Bigger teeth. This is hard, because our teeth aren’t growing in our teenage and adult lives. So either the virus needs to induce totally new teeth to develop, grow through, and push out the old ones, or you only see this effect if the werewolf was infected in childhood.
Claws. Again, easy. We have nails. Just increase production and thickness. The shape of the nail bed has to gradually change from fairly flat to rounded, encircling the finger, but that’s possible too.
Musculature hypertrophy (hyperplasia?). Hypertrophy is just cells growing bigger, as muscle cells do when you use them and work out. Hyperplasia is harder to coordinate, as it’s growing new muscle cells, but in theory both could happen.
Long bones lengthening. Hmm, not sure if you could re-start growth plates that have shut down, as we seem to have a lot of difficulty doing that in general, but if the werewolf was again young enough when infected, it could delay bone closure resulting in longer limbs, bigger feet and hands, and so on. Bone is a reactive material, so it will thicken and strengthen as the forces from muscles on it increase, providing you allow it enough weeks and good nutrition to do so.
Tail. Technically we have the bones to start a tail, but not enough of them. This would probably only develop if the werewolf was infected very young, perhaps at birth.
Carnivorous tendency. Easy to change. Just one switch to make blood smell good.
So in a situation like this, werewolves infected in childhood, or in utero, are going to end up looking quite different to those infected after skeletal maturity, even though all these phenotypes are technically the same species and able to interbreed.
But why would the virus do this? What’s the advantage in doing so? Is it just genetically engineered? Is this virus spread in sweat, carried on shed fur delivered to an open wound and the whole reproductive plan centers around hosts getting scratched, sweaty and covered in dog hair? Why would it continue to work this way. I guess it depends on how much realism you want.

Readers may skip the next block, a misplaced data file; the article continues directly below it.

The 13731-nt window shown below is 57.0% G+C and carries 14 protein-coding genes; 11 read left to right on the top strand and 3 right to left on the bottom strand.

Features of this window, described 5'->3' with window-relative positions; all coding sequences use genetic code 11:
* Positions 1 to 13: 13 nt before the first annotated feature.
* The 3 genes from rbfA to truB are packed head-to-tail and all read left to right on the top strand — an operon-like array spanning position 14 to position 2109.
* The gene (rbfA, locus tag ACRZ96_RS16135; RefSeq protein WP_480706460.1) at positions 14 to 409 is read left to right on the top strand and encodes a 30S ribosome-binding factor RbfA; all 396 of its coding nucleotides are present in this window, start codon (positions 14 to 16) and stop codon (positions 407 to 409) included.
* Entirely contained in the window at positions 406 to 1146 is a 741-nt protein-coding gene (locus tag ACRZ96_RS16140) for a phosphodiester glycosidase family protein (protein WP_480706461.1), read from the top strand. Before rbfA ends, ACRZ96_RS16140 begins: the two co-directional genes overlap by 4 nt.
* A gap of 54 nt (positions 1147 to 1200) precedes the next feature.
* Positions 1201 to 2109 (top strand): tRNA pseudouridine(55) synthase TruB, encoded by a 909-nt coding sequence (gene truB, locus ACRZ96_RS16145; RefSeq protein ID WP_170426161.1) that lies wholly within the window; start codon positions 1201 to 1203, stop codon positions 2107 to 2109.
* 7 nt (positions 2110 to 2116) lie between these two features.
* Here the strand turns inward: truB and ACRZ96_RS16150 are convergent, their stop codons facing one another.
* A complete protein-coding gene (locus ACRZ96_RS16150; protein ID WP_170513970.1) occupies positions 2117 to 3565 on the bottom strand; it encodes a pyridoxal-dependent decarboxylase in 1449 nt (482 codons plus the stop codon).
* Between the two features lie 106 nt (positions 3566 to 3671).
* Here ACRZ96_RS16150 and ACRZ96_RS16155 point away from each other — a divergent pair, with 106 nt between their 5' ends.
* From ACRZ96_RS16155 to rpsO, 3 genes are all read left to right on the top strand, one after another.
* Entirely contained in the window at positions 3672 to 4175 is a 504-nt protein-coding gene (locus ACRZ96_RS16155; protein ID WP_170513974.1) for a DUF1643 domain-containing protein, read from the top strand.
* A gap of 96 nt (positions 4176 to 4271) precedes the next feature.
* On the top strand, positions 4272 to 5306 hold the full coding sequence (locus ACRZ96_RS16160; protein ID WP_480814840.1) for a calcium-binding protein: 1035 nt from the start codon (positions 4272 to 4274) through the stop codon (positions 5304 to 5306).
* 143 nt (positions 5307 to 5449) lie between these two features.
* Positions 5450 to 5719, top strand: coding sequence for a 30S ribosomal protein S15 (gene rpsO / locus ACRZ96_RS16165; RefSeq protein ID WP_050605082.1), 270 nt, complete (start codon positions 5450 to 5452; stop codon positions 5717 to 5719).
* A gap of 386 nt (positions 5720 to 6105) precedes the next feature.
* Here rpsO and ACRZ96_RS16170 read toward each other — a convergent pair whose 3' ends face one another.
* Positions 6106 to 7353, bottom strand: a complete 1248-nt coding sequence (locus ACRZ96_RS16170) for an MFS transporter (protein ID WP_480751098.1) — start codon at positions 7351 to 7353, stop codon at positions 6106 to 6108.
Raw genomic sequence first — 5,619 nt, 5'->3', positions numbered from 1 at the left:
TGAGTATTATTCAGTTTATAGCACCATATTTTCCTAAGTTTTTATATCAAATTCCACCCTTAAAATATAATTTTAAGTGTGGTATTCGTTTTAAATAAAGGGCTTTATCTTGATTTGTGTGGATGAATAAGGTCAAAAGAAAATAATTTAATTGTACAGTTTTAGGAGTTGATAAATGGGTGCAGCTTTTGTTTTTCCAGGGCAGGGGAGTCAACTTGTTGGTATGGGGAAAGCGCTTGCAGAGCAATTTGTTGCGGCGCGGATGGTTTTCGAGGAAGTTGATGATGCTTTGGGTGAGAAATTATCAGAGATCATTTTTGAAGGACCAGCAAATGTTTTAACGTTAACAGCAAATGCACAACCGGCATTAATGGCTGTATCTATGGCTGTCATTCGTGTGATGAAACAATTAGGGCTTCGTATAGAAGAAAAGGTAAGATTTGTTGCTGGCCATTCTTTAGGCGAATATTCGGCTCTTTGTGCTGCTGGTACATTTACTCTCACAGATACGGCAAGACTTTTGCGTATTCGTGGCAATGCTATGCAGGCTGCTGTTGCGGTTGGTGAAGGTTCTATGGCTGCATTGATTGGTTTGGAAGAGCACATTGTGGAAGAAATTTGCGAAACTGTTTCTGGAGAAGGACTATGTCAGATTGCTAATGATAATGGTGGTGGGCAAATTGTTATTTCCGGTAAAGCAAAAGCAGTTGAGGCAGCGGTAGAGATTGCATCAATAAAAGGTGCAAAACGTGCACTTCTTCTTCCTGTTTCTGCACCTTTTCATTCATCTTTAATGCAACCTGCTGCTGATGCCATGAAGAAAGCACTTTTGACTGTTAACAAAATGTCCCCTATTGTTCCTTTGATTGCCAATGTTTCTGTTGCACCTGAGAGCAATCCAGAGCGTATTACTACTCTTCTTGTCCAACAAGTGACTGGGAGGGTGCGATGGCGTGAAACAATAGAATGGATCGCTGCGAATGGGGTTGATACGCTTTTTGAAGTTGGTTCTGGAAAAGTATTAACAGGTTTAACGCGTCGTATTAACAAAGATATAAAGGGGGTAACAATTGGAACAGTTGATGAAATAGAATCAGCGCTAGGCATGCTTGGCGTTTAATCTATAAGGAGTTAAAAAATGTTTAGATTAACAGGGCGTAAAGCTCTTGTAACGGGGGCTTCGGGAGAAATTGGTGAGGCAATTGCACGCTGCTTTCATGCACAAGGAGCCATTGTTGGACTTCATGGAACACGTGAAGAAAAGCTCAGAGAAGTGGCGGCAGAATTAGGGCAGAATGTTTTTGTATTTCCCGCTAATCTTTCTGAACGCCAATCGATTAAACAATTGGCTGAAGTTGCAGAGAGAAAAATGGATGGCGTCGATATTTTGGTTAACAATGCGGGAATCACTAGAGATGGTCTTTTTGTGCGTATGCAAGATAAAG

By the way, there’s no reason why this couldn’t be reversed with the ‘wolf’ form being the default, uninfected one and the ‘human’ form being the result of a virus.
So many people know the term Lycanthrope, a fancy term for Werewolf, a person who turns into a wolf and/or a wolf-human hybrid.
Some RPGs (like Dungeons & Dragons, and Pathfinder) use “Lycanthrope” to refer to all such types of shapechangers, regardless of which animal it is. Problem is, this is linguistically incorrect.
Lycanthrope comes from two Greek words, Lykos (“wolf”) and Anthropos (“human”), which works fine for werewolves but not other werecreatures. Using the Greek word for whatever animal it is they turn into as the prefix would be more appropriate.
With that in mind, here’s what I’ve cobbled together:
A more correct proper term for such shapechangers as a whole would be Therianthrope, from Therion (“beast” or “wild animal”) + Anthropos – a term I first encountered in the AD&D 2nd Ed. Monster Manual – or Zoanthrope, from Zoion (“animal” or “living being”) + Anthropos.